Weighted vs. Unweighted GPA: Know The Difference
If you plan to apply to College, you probably must know about Grade Point Average (GPA). GPA is one of the essential factors colleges consider when making admissions decisions.
Let's talk about a question that is often people ask. What is the difference between "Weighted vs. Unweighted GPA? And, which one matters for the colleges?
Sustaining a high GPA is one of the most challenging tasks for a high school student. It requires many efforts, consistency, long hours of study, and a good strategy. A strong GPA is a crucial part of any college application, and it is also one of the first things that your admissions officer will check while reviewing your file.
Calculating GPA varies from school to school. Some high schools use unweighted GPAs while others use weighted GPAs. We will look at the differences between the two GPAs and what each one type of GPA means in the context of your personal experiences.
What's Difference Between Weighted and Unweighted GPAs?
High schools mostly use weighted GPAs to represent students' academic achievements. Weighted GPA considers course difficulty rather than giving the same letter grade to GPA conversion.
Often, a weighted GPA gets calculated on a scale of 0 to 5.0.
However, some scales go higher. An AP class could consider a 5.0 weighted GPA, while an A in a regular level class is equal to a 4.0 weighted GPA. Several schools have a mid-level class like honors classes where the highest weighted GPA is 4.5.
Generally, GPA gets calculated on an unweighted scale. Unweighted GPAs get measured on a scale of 0 to 4.0. It doesn't take the difficulty of a student's coursework into account. An unweighted GPA represents an A as a 4.0 whether earned in an honors class, AP class, or lower-level class.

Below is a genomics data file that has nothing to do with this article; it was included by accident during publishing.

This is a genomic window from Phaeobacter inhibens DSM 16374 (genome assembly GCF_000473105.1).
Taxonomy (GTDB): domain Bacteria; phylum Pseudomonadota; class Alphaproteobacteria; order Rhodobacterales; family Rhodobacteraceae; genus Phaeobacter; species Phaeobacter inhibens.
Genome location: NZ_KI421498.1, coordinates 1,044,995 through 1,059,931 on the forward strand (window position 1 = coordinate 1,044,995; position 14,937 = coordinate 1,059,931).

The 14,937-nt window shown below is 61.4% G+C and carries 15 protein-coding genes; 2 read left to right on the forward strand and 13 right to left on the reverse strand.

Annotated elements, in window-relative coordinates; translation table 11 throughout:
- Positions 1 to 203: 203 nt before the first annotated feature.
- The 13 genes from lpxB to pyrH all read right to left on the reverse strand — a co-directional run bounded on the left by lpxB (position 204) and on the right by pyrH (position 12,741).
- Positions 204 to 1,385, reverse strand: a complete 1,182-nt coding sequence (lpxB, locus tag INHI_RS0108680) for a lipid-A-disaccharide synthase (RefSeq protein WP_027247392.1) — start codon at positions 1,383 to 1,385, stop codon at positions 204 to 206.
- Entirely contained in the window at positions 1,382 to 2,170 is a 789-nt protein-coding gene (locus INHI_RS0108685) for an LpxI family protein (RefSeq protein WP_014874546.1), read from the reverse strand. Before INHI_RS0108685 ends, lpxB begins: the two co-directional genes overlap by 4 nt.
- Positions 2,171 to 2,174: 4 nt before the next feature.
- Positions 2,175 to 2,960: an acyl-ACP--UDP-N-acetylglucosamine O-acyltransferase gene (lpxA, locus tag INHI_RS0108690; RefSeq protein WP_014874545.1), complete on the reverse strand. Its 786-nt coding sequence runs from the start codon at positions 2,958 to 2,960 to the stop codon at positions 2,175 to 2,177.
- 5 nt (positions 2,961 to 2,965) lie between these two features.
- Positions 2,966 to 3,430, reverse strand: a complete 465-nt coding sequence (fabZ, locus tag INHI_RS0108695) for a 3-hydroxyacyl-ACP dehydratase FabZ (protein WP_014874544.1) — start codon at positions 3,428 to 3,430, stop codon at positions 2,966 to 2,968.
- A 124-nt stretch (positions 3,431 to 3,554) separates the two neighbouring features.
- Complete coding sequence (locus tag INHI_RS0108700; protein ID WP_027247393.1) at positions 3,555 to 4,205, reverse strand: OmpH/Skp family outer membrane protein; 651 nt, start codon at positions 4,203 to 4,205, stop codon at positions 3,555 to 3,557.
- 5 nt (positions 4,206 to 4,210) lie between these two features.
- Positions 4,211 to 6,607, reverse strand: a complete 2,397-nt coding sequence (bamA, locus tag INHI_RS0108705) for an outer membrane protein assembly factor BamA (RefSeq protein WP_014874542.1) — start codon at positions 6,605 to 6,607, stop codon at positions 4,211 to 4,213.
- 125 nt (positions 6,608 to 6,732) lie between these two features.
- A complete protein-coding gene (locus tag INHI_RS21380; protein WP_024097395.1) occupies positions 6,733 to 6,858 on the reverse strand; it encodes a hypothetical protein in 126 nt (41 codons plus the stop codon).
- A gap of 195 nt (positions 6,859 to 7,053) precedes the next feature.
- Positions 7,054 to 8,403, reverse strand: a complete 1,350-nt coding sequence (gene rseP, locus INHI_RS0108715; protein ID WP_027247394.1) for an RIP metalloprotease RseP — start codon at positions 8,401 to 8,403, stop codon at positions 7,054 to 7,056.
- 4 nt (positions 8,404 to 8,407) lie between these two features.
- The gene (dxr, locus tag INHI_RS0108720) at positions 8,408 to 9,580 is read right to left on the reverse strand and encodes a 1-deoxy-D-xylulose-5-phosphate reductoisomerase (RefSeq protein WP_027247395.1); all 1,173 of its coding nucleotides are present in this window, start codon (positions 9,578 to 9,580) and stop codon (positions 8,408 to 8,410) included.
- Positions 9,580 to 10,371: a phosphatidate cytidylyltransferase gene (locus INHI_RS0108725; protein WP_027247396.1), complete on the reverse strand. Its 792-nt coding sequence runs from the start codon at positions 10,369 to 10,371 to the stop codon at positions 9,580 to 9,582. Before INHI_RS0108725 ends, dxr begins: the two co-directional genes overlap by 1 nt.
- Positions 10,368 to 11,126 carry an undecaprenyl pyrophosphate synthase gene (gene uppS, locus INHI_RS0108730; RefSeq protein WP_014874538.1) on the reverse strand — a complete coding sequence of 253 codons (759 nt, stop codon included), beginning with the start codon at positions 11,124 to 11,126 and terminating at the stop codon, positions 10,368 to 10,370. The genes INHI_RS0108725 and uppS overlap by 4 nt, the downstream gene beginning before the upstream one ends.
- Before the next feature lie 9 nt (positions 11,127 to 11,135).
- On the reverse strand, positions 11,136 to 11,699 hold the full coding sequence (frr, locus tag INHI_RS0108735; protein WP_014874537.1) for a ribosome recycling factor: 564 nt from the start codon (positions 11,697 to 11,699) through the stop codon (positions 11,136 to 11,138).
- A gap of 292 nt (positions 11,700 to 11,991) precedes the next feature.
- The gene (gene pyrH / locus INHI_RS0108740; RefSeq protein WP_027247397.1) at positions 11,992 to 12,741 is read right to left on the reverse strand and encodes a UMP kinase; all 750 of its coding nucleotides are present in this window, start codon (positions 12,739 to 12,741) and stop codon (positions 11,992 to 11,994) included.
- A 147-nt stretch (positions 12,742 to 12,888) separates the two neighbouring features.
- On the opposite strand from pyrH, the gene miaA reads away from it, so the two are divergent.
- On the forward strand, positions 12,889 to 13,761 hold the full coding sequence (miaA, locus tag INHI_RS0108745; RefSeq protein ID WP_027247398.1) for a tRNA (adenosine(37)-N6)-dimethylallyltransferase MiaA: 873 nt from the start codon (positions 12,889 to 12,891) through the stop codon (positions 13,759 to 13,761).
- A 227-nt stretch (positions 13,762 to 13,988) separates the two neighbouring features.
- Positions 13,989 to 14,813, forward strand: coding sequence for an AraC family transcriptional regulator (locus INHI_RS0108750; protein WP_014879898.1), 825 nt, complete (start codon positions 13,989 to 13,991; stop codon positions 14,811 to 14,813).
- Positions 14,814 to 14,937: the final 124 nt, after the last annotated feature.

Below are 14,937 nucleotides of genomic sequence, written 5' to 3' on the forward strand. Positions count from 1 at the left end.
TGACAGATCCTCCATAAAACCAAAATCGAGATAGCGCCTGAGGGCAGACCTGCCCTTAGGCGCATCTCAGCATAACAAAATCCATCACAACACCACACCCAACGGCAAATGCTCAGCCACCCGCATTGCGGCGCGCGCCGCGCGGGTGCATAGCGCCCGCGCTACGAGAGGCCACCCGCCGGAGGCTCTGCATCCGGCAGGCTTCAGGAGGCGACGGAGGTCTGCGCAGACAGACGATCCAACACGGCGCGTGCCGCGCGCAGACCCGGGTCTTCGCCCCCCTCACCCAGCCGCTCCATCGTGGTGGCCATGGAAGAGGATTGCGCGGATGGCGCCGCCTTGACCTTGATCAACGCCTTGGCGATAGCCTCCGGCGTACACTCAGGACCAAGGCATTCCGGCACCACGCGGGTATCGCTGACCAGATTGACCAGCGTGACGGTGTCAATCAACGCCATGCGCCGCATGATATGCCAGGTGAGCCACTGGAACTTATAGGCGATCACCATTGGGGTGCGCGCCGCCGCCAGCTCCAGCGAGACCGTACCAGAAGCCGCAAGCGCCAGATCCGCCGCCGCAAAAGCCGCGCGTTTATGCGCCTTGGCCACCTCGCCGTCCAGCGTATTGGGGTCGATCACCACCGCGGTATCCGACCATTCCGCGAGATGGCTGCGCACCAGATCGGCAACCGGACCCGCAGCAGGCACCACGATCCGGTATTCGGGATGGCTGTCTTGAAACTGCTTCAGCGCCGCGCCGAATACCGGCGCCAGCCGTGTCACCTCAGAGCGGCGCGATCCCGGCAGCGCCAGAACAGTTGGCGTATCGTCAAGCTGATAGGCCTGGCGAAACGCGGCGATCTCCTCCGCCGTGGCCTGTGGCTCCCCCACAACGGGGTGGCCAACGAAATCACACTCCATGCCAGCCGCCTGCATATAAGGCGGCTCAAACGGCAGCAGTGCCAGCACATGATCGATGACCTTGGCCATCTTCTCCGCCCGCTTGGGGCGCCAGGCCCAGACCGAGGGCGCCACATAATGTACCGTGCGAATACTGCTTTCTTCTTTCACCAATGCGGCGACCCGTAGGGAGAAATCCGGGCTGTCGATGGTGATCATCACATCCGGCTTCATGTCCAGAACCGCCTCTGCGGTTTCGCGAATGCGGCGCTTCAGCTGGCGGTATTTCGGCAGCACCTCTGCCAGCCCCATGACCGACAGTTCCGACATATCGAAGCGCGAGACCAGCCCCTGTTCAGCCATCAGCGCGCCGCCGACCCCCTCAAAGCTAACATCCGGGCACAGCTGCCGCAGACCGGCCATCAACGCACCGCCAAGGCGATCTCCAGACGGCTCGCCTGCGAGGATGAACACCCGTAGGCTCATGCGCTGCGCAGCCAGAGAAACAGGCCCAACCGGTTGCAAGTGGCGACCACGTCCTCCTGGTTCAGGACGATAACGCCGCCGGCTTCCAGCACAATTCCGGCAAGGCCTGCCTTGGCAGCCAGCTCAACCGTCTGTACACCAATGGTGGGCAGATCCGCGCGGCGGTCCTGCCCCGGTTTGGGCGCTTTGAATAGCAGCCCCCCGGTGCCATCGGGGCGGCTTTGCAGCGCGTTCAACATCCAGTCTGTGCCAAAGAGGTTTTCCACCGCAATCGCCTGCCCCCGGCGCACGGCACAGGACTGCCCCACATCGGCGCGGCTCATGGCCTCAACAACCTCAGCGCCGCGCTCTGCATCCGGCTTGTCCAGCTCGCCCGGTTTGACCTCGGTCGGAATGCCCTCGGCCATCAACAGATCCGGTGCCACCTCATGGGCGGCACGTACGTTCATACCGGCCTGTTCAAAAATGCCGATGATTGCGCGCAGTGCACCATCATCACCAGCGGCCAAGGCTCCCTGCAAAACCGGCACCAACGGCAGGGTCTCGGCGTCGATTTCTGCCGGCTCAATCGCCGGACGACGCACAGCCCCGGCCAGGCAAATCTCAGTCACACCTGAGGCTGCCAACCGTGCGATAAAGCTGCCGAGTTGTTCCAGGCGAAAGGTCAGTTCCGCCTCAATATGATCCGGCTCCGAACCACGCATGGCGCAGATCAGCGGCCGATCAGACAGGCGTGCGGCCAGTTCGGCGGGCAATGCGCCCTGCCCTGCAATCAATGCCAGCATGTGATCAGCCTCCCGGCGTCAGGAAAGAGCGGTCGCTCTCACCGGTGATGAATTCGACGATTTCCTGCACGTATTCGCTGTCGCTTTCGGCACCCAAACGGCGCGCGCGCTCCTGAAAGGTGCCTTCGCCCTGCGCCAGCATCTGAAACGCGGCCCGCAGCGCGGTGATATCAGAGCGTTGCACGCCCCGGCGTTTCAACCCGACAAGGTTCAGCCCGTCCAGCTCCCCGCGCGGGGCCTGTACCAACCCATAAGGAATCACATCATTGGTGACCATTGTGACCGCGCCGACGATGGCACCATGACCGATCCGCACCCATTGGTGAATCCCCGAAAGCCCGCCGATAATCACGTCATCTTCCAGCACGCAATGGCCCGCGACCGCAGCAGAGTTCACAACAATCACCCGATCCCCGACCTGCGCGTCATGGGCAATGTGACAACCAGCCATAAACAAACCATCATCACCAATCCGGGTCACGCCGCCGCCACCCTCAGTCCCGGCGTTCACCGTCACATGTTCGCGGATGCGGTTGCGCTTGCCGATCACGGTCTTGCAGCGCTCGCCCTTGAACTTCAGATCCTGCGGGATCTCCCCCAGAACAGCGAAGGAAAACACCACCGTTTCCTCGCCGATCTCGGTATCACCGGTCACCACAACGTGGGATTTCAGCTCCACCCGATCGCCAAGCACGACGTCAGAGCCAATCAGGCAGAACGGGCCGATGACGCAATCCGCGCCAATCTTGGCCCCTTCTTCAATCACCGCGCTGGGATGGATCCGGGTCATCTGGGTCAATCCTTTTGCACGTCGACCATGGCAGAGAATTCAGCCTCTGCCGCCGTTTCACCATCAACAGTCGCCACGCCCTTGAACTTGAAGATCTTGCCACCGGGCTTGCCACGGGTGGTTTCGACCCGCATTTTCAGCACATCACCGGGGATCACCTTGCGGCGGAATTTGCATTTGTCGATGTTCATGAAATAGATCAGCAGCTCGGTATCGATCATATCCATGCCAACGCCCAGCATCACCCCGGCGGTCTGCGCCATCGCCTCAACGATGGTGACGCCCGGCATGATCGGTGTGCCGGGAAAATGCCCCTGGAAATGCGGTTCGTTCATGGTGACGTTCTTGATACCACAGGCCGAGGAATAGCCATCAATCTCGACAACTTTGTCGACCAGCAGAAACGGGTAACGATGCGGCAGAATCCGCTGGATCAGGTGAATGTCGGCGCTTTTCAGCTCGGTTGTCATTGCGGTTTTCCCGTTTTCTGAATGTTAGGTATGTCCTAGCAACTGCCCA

How Weighted And Unweighted Get Calculated
Unweighted and weighted GPAs get calculated differently. Let us look into the details of how to calculate both GPA types.
Weighted GPA Calculation
The calculations for weighted GPAs get complicated because students take a variety of courses at different academic levels.
For example, let's say that you are taking five classes and getting As in two of them and Bs in three of them. So here, let's say that you get one A in a regular-level class, one A in an honors class, two Bs in AP classes, and one B in an honors class.
In what way does your weighted GPA calculate? Well, each grade has to consider in concurrence with class level. Meaning, using the unweighted GPA conversion scale for grades in regular-level classes, adding 0.5 to the plate for mid-level/honors classes, and adding 1.0 for high level/AP classes. It comes down to:
- The A in a regular-level class is equal to a 4.0
- The A in an honors class is similar to a 4.5
- The two Bs in AP classes where each would be equal to a 4.0s
- The B in the honors class is equivalent to a 3.5
If you sum up 4.0 + 4.5 + 4.0 + 4.0 + 3.5 and divide by 5, you get a 4.0 weighted GPA. Keep in mind, and not every school will use this exact weighted GPA scale.
Even if two students have ditto grades, one can have a weighted GPA, which is a whole point higher than the other. Let's assume you have a 3.2 unweighted GPA and are taking five classes.
Even if two out of the five classes are honors or AP and the rest are regular-level, your GPA will elevate to a 3.6 on a weighted scale. A minor difference in the levels of your classes can make a massive variance in your weighted GPA.
Unweighted GPA Calculation
An unweighted GPA is more comfortable calculating than a weighted GPA because you do not have to examine your classes' levels in the calculations.
Let's take the same example we used for calculating weighted GPAs; say you are taking five classes, and you have As in two of them and Bs in three of them. The two Are equal to 4.0s, and the three Bs where each is equal to 3.0s. If you sum up 4.0 + 4.0 + 3.0 + 3.0 + 3.0 and then divide by five, you will derive an unweighted GPA of 3.4.
As you can see, there is a massive difference between the numbers you get for weighted GPA and unweighted GPA, which depends on the types of classes you are taking.
If things are complicated for your grades, let's look at a letter grade and percentile to GPA conversion chart to make things simple.
Many of the schools roughly follow this scale for unweighted GPAs
How College's Use of Different GPAs Impacts You?